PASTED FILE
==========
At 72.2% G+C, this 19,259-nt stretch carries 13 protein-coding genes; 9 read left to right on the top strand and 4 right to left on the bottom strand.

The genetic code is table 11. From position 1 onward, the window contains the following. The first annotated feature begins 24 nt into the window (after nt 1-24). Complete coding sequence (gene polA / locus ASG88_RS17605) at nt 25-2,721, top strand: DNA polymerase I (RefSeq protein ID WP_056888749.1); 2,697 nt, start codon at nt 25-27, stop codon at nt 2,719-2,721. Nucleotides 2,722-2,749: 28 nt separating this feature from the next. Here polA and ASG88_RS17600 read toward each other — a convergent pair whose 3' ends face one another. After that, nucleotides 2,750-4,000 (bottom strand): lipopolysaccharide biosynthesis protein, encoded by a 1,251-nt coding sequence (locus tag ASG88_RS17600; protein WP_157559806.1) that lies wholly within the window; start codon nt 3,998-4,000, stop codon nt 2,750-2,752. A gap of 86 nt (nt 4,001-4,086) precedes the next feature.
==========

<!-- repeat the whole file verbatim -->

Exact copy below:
At 72.2% G+C, this 19,259-nt stretch carries 13 protein-coding genes; 9 read left to right on the top strand and 4 right to left on the bottom strand.

The genetic code is table 11. From position 1 onward, the window contains the following. The first annotated feature begins 24 nt into the window (after nt 1-24). Complete coding sequence (gene polA / locus ASG88_RS17605) at nt 25-2,721, top strand: DNA polymerase I (RefSeq protein ID WP_056888749.1); 2,697 nt, start codon at nt 25-27, stop codon at nt 2,719-2,721. Nucleotides 2,722-2,749: 28 nt separating this feature from the next. Here polA and ASG88_RS17600 read toward each other — a convergent pair whose 3' ends face one another. After that, nucleotides 2,750-4,000 (bottom strand): lipopolysaccharide biosynthesis protein, encoded by a 1,251-nt coding sequence (locus tag ASG88_RS17600; protein WP_157559806.1) that lies wholly within the window; start codon nt 3,998-4,000, stop codon nt 2,750-2,752. A gap of 86 nt (nt 4,001-4,086) precedes the next feature.